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rock nyc Interviews Nick Ghanbarian

Nick Ghanbarian joined the popular Queens based punk-core band Bayside in 2004 and has added his disctinctively heary bottom on 4 of their 8 albums. Most recently Killing Time an energetic and heartfelt work that is right at home in the Bayside canon. Mary and Wyatt ask Nick about his inspiration, Bayside’s sound, and more…


On Killing Time, there really are no filler tracks.  Each has its own
specific little story to tell and a point to convey.  Is there a story
to the album as a whole?

-Not really a specific story as far as the whole album goes, but as a
band we have always recognized the downside and negativity in life,
but put a positive spin on those aspects. we know that bad stuff
happens to everyone, no one has it easy, and of course we relate to
that, but there’s a fork in the road in everyone’s life where they
become either an apathetic or depressed person or they embrace the
trials of life, learn and move on. we want to show people that there
is an option. we wouldn’t be the people or band we are unless other
bands have paved the way in doing the same thing.

“On Love, On Life” is something new for Bayside. Can you talk about
your inspiration for doing an acoustic song of that nature?

-this is the first bayside song that was written on piano, tha’ts
really the biggest difference in this track. we have an entire
acoustic album and a few acoustic songs like "don’t call me peanut"
where we have taken our songs down a few notches. all of our songs
start out quiet and acoustic, before the rest of the band gets their
hands on them. sometimes the lyrics of a song determine what kind of
instrumentation the song needs, i think that’s the case here, it’s a
moving on from a relationship type of song, the end of a relationship
is something that can drag on for a while, it’s always a hard thing to
go through, and sometimes you’re not even angry anymore, you just want
it to end. this song conveys that feeling through and through.

In "Landing Feet First" there is strong imagery and a beautiful
message.  Anthony said that it's the first and probably last love song
he's ever written.  Why won't you write more love songs when this one
is absolutely stunningly perfect?

– well, who knows what will happen in the future, to be honest love
songs just aren’t fun to play. It’s more fun to be angry with an
instrument in your hand than happy with an instrument in your hand.

There is a lot of angst in your music, particularly teen and growing
angst. Are there any particular personal experiences that inform your
music lyrically?

-every song we have is very particular to our lives, we are constantly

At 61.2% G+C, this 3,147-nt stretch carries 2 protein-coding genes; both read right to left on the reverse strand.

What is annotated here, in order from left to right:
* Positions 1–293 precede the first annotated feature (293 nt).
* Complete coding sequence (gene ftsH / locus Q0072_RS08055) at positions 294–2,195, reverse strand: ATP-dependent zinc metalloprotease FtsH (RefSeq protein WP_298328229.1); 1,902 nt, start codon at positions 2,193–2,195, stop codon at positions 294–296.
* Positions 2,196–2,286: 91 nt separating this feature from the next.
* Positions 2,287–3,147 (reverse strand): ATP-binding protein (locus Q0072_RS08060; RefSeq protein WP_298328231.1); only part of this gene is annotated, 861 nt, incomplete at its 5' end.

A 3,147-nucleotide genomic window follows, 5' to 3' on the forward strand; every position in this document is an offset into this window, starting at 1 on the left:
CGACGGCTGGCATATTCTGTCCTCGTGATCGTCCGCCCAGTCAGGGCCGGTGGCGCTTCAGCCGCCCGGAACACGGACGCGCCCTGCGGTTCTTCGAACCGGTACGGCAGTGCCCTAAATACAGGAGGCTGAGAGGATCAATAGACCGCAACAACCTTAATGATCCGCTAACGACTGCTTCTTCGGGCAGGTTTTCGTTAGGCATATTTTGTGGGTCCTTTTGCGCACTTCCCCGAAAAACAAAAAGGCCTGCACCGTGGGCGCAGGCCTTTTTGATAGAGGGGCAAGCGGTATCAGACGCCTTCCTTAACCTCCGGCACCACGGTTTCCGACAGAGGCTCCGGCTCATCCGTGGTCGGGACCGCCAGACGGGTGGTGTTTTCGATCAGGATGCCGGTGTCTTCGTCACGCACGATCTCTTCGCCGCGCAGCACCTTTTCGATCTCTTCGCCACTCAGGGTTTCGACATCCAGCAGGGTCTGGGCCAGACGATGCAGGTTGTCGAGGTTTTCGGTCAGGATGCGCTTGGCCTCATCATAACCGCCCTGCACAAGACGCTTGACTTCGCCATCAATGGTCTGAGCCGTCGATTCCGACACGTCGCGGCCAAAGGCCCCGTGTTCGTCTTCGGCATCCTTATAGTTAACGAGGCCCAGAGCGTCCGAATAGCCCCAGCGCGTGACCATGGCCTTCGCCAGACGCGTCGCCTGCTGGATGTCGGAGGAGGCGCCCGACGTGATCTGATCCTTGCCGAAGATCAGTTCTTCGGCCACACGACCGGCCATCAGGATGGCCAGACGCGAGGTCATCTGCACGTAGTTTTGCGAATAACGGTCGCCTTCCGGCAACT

inspired by our own lives. we have grown up(and still are growing up)
listening to a lot of energetic and angry punk, hardcore and metal
bands, we absolutely think that music should be played with emotion,
and i think our live shows are indicative of that. we don’t go out
there and stand still and play our instruments perfectly. we go out
there and throw as much energy as we possibly can at the crowd and
hope it comes back our way. we want every show to be special for us
and for the crowd. america is an expensive place to live in right now,
people spend their hard earned money to come and see us every night,
we want to make sure they are happy in a cathartic way at the end of
the night.

Over the course of your discography, you’ve developed a cleaner
sound—a sound that doesn’t necessarily abandon the vigor that is
present in your music, but has evolved to be less raw, more refined.
Is this just a natural evolution, or have you consciously “cleaned up”
your sound? For example, “Masterpiece” compared with “Sick, Sick,
illustrates the evolution that I’m trying to get at

-well that mostly just has to do with the recording process and
recording budget. I’m not sure any band strives to go out and sound
sloppy or bad, Masterpiece sounds the way it does because that was as
perfect as we could get it at the time, and that goes for every song
on every album. we have always tried to write songs that were perfect
and record albums that were perfect. its not an easy thing to do or
every band in the world would be great. this newest album presented
the best opportunities for us to sound the best, but we have always
strived for that, no matter what it sounds like in the end.

Generally people attack bands and call them sellouts at every
opportunity they get.  Your song "The Walking Wounded" is on the NHL
08 soundtrack.  Were you called sellouts for this?

-no, i don’t think anyone has ever called us sellouts, i think people
get confused with what that term even means anymore. if your band
sounds one way on monday, and the following monday sounds completely
different because another style of music becomes popular and you are
trying to get financial success out of that transformation, then that
would be a sellout. if your band has always sounded the same, but you
grow as people and as musicians and remain true to what you stand for,
then no success in the world is too much. being a sellout has more to
do with a bands moral compass than it does financial success.
furthermore, i love hockey more than almost anything, so it was our
honor to be a part of that, and we received virtually no money for
that opportunity.

Is there a song on your iPod that's embarrassing or no one would expect?

Yeah, some early bayside demos are pretty embarrassing.


Bayside is touring right now and this is a great opportunity for you to catch them live.

The power and energy is mindblowing and contagious:


UCONN-aroo  Storrs CT  Saturday April 3


Cheap Date Tour

April 21The Met  Pawtucket, RI – 7:00 PM


Take Action Tour  

Paradise Rock Club

April 22 Boston, MA – 6:30 PM

May 28 Best Buy Theater NY NY

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